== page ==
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Review: The Paradine Case (1947)

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Few courtroom films hold as much sway in the public imagination as To Kill a Mockingbird (1962). This is despite the fact that To Kill a Mockingbird is, in terms of content, not actually a courtroom film, but rather a film with courtroom scenes. The performance of Gregory Peck as Atticus Finch standing up for justice is one of the most memorable in film history, and even in England, it is common to hear lawyers cite Atticus as one of their inspirations for pursuing a legal vocation. Consequently, in discussing Peck’s turn as an Old Bailey barrister in The Parradine Case (1947), one must acknowledge that it is rather enjoyable to see Atticus Finch, albeit noticeably younger in appearance, dressed in a wig, gown, and striped trousers, and rising to address the judge as ‘my Lord’. This enjoyment is aided by the fact that Peck, while ostensibly playing an Englishman, does not remotely attempt any accent other than his own (as indeed he did not attempt an Alabaman accent in Mockingbird). Unfortunately, this meta-cinematic pleasure is just about the only enjoyable thing in the otherwise forgettable Paradine.

On paper, this ought to be a fantastic motion picture. It is, after all, a Hitchcock picture, and the Master of Suspense rarely disappointed. His wife, Alma Reville, was one of the writers of the film, applying the talent which had worked so well in The Lady Vanishes and Suspicion. In addition to Peck, the cast is sterling. Two years before her iconic performance in The Third Man, Alida Valli plays the sultry widow Paradine. Two years after making British cinematic history in The Seventh Veil, Ann Todd is back as Peck’s wife, still at the height of her melodramatic powers. The legendary Charles Laughton appears as a High Court judge (a decade before he was to deliver a legendary performance as a barrister in the superb Witness for the Prosecution. Hollywood stalwart Charles Coburn (familiar to aficionados of screwball comedy for his expert supporting turns in The Lady Eve and The More the Merrier) plays a senior solicitor and knight, and like Peck, he does not bother with an accent (beyond moving his normal Mid-Atlantic register ever so slightly east). The film also benefited from a generous budget (equal to that of Gone with the Wind) and a meticulous production design which included reproducing from (permitted) photographs the Old Bailey courtroom. The consequent camera work to capture from the right angles witness evidence and cross-examination in the challenging environment of a packed courtroom is genuinely impressive. (The crane setup necessary to achieve this cinematic feat accounted in part for the high cost of the picture).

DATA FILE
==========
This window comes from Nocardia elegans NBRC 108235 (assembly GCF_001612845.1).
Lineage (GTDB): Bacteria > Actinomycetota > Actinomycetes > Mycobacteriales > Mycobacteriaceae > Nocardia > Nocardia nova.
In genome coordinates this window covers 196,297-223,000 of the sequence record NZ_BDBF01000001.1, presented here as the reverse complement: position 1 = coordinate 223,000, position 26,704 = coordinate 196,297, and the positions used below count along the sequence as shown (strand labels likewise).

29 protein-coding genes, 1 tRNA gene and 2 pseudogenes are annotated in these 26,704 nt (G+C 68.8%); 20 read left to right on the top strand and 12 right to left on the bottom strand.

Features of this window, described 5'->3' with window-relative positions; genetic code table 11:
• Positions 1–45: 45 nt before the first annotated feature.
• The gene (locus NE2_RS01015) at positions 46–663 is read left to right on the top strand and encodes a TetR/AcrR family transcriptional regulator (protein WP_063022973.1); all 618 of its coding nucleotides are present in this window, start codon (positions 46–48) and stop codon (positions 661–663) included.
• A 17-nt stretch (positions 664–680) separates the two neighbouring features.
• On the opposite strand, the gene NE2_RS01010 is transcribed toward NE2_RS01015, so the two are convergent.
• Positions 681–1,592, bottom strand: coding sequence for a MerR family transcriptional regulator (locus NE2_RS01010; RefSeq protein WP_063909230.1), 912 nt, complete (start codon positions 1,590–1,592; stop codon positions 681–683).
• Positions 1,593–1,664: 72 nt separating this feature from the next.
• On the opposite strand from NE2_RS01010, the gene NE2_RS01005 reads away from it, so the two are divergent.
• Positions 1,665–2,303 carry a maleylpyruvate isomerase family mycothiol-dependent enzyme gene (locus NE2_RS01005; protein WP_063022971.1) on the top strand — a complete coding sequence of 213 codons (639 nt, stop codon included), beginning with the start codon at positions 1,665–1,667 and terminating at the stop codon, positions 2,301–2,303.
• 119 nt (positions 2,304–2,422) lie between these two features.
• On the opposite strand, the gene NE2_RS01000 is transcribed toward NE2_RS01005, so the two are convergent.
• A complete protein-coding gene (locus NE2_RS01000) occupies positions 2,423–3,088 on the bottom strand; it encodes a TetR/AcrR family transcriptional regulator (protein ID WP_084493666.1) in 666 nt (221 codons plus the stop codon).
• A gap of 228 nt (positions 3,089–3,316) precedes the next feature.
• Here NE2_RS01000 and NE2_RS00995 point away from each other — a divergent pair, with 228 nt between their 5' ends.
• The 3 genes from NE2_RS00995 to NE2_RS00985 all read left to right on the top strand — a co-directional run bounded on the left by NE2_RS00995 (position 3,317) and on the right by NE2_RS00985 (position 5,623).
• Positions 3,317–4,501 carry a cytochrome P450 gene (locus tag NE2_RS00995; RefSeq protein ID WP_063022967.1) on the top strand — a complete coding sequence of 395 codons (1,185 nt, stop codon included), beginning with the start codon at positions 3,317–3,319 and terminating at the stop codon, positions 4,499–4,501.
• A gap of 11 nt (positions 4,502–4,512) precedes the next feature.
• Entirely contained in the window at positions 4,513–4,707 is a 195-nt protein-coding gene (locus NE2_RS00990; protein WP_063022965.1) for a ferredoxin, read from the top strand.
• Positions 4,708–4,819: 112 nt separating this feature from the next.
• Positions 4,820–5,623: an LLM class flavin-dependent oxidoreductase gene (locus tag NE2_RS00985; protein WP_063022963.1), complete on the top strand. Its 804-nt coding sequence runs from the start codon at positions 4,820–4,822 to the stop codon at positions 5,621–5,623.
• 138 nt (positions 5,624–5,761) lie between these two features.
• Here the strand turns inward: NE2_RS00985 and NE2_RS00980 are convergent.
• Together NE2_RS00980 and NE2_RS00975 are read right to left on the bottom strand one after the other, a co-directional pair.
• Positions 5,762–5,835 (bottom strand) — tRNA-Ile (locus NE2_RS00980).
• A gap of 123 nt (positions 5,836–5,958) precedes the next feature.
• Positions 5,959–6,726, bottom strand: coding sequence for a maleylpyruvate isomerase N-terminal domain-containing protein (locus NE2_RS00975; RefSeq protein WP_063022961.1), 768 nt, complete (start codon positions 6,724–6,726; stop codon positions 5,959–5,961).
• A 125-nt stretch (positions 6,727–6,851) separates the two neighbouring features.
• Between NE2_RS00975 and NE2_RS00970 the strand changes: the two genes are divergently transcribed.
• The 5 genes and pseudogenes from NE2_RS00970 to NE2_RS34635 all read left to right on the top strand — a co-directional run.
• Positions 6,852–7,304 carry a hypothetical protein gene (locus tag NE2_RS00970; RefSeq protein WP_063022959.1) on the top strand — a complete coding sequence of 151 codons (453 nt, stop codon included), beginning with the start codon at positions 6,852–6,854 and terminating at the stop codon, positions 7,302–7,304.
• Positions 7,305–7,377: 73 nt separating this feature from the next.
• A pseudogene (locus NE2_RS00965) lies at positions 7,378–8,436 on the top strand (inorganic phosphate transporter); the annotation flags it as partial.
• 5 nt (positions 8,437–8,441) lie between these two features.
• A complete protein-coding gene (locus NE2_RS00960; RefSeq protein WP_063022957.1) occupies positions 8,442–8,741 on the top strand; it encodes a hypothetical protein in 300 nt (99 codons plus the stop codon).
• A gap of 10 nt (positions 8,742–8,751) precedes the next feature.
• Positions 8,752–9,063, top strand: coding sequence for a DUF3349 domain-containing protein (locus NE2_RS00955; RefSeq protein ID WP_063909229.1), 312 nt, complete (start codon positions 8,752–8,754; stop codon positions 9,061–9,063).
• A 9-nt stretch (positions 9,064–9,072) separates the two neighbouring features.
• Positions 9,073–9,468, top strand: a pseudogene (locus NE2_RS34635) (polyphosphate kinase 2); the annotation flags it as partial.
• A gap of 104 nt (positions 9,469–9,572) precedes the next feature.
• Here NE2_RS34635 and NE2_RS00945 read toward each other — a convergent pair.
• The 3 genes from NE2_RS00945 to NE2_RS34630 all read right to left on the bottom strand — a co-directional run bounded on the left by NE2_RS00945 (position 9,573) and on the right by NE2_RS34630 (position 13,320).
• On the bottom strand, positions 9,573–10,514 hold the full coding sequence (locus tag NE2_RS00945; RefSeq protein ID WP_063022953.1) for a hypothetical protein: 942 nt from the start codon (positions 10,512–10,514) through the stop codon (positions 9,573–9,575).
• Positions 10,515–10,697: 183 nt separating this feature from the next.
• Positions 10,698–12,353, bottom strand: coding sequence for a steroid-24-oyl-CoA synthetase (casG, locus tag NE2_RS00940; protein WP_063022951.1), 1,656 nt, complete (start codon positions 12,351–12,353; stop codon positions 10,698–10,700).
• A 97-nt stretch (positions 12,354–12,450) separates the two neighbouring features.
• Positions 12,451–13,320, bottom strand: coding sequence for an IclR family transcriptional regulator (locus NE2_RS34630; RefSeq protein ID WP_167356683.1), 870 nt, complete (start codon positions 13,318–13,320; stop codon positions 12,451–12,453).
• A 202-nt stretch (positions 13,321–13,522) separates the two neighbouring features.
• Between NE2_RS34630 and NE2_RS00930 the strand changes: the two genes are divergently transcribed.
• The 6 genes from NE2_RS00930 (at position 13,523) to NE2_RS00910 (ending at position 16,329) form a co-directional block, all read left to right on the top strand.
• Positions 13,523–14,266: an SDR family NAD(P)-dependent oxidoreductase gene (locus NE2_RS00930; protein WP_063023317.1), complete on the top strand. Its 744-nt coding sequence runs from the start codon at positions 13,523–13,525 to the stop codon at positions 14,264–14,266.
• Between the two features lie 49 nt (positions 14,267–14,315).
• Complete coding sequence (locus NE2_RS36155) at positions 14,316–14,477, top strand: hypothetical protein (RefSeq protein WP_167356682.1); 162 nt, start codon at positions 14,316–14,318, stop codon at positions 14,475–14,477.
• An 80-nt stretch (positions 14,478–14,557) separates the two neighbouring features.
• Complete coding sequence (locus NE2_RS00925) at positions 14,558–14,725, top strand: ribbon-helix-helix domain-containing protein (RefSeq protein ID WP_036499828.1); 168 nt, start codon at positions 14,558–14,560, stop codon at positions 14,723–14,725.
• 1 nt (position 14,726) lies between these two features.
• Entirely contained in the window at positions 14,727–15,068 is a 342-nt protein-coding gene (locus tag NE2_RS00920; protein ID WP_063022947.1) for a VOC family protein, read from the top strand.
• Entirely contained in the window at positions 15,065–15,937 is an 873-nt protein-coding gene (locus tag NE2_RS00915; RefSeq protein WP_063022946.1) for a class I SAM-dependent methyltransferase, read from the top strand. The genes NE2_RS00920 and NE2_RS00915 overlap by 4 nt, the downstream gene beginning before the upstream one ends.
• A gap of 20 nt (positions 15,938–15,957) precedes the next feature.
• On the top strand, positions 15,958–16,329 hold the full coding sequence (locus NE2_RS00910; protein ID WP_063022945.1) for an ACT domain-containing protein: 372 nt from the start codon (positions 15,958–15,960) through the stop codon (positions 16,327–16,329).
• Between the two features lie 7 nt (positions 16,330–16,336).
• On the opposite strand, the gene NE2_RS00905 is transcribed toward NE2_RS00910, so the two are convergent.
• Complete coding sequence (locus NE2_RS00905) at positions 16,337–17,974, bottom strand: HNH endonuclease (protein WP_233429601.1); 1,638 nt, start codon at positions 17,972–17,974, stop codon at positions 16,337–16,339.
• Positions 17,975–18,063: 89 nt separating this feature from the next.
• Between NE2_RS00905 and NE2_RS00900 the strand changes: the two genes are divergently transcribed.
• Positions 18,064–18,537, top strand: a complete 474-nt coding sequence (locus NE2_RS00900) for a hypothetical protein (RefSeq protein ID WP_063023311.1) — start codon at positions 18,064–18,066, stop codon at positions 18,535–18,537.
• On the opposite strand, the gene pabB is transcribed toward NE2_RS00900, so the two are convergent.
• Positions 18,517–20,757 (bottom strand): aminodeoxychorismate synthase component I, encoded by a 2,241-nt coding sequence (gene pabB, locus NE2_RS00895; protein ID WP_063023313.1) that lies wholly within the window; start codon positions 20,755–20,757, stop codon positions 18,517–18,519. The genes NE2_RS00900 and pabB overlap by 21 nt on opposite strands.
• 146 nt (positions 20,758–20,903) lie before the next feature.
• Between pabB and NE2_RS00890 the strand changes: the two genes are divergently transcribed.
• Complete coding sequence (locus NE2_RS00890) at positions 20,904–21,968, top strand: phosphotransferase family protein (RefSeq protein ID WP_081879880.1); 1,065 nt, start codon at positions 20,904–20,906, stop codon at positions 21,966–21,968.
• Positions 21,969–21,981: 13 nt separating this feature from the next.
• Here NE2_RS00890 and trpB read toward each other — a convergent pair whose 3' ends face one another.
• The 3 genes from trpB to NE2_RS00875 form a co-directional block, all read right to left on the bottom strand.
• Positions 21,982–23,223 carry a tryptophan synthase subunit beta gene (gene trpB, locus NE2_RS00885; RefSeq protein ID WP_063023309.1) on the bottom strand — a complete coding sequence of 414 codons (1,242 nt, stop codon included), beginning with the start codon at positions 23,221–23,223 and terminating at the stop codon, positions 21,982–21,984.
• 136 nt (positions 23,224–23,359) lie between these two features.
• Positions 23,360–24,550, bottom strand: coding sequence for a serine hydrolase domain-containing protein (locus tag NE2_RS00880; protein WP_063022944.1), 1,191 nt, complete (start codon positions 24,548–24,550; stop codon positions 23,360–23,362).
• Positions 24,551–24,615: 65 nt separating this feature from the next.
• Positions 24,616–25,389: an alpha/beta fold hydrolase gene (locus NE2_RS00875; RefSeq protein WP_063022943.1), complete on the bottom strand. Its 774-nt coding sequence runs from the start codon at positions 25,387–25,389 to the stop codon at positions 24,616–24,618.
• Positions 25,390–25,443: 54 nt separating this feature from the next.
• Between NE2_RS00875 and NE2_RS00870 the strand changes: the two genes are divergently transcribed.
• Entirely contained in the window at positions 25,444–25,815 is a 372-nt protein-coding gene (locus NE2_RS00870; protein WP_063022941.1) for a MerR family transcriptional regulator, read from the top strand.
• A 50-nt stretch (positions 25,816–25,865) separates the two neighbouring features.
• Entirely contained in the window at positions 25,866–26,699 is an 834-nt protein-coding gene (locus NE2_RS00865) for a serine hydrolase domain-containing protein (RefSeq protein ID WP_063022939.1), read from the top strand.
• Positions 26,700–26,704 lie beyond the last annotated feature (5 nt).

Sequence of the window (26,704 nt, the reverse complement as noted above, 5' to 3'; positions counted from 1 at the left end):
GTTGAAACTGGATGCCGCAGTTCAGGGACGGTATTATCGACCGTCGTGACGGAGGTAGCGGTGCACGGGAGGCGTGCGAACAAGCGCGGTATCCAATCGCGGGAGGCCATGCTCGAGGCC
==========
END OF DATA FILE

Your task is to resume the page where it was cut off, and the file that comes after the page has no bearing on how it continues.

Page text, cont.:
Yet, in truth, this was a troubled production in which the even the profound professionalism of the participants could not disguise the fact that none of them really wanted to make this picture. Hitchcock was reaching the end of his contract with David O Selznick, and by all accounts eager to escape to the next stage of his career. It probably didn’t help that Selznick had handed Hitchcock a troubled adaptation over a decade in the making; Selznick had the rights to Paradine since 1933 (having snapped them up before the novel on which it is based even came out), but had never quite got the production together. The dream star as the foreign-born Maddalena Paradine was Greta Garbo, but despite flirting with the project (even doing a screen test for Hitchcock), Garbo never signed on. The bouncing production and long history meant that by the time actors unable to properly do the accents (namely Peck and Coburn) were cast, no one cared enough to change the script, despite the painful contrast with the impeccably British Laughton and Todd. The stars in the cast seem to have little affection for the film, although the foreign cast making their American debuts (Valli and Louis Jourdan) putting in more effort. The passion for the material may have been dimmed by the pain of the disputes over creative vision between Hitchcock and Selznick, with Selznick’s constant notes an apparent source of tension throughout the production. Hitchcock responded by withdrawing interest from the production, to the point of apparently literally falling asleep (or maybe feigning to do so) at various points during the production to signify his discomfort.L J Leff, Hitchcock and Selznick: The Rich and Strange Collaboration of Alfred Hitchcock and David O Selznick in Hollywood (University of California Press, 1999), 243–244